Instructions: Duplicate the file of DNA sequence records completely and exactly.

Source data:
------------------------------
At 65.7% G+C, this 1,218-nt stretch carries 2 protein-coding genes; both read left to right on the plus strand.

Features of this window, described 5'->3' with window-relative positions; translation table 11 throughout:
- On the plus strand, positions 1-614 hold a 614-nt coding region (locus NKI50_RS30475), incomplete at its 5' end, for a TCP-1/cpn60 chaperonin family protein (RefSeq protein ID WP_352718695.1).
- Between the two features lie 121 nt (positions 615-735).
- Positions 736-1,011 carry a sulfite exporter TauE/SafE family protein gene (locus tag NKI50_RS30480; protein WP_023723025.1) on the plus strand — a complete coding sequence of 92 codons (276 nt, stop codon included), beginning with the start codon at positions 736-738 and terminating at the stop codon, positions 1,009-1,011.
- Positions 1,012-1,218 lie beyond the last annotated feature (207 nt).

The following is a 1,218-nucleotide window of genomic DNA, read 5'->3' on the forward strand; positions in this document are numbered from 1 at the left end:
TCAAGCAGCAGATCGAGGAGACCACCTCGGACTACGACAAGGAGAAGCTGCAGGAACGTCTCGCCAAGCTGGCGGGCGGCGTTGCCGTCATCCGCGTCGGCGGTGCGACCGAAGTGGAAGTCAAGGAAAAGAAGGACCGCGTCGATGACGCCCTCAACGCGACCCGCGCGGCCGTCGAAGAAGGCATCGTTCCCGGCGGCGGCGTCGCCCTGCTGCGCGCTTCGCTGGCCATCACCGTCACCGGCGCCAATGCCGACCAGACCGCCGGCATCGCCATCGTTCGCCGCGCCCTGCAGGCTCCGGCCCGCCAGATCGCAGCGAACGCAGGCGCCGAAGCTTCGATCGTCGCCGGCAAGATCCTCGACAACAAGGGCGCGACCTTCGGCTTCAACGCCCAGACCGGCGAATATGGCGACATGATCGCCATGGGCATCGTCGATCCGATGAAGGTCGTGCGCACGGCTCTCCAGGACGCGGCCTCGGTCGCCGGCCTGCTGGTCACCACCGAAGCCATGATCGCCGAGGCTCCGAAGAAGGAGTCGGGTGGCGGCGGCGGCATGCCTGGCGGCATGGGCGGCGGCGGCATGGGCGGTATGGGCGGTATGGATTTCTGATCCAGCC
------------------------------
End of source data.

At 65.7% G+C, this 1,218-nt stretch carries 2 protein-coding genes; both read left to right on the plus strand.

Features of this window, described 5'->3' with window-relative positions; translation table 11 throughout:
- On the plus strand, positions 1-614 hold a 614-nt coding region (locus NKI50_RS30475), incomplete at its 5' end, for a TCP-1/cpn60 chaperonin family protein (RefSeq protein ID WP_352718695.1).
- Between the two features lie 121 nt (positions 615-735).
- Positions 736-1,011 carry a sulfite exporter TauE/SafE family protein gene (locus tag NKI50_RS30480; protein WP_023723025.1) on the plus strand — a complete coding sequence of 92 codons (276 nt, stop codon included), beginning with the start codon at positions 736-738 and terminating at the stop codon, positions 1,009-1,011.
- Positions 1,012-1,218 lie beyond the last annotated feature (207 nt).

The following is a 1,218-nucleotide window of genomic DNA, read 5'->3' on the forward strand; positions in this document are numbered from 1 at the left end:
TCAAGCAGCAGATCGAGGAGACCACCTCGGACTACGACAAGGAGAAGCTGCAGGAACGTCTCGCCAAGCTGGCGGGCGGCGTTGCCGTCATCCGCGTCGGCGGTGCGACCGAAGTGGAAGTCAAGGAAAAGAAGGACCGCGTCGATGACGCCCTCAACGCGACCCGCGCGGCCGTCGAAGAAGGCATCGTTCCCGGCGGCGGCGTCGCCCTGCTGCGCGCTTCGCTGGCCATCACCGTCACCGGCGCCAATGCCGACCAGACCGCCGGCATCGCCATCGTTCGCCGCGCCCTGCAGGCTCCGGCCCGCCAGATCGCAGCGAACGCAGGCGCCGAAGCTTCGATCGTCGCCGGCAAGATCCTCGACAACAAGGGCGCGACCTTCGGCTTCAACGCCCAGACCGGCGAATATGGCGACATGATCGCCATGGGCATCGTCGATCCGATGAAGGTCGTGCGCACGGCTCTCCAGGACGCGGCCTCGGTCGCCGGCCTGCTGGTCACCACCGAAGCCATGATCGCCGAGGCTCCGAAGAAGGAGTCGGGTGGCGGCGGCGGCATGCCTGGCGGCATGGGCGGCGGCGGCATGGGCGGTATGGGCGGTATGGATTTCTGATCCAGCC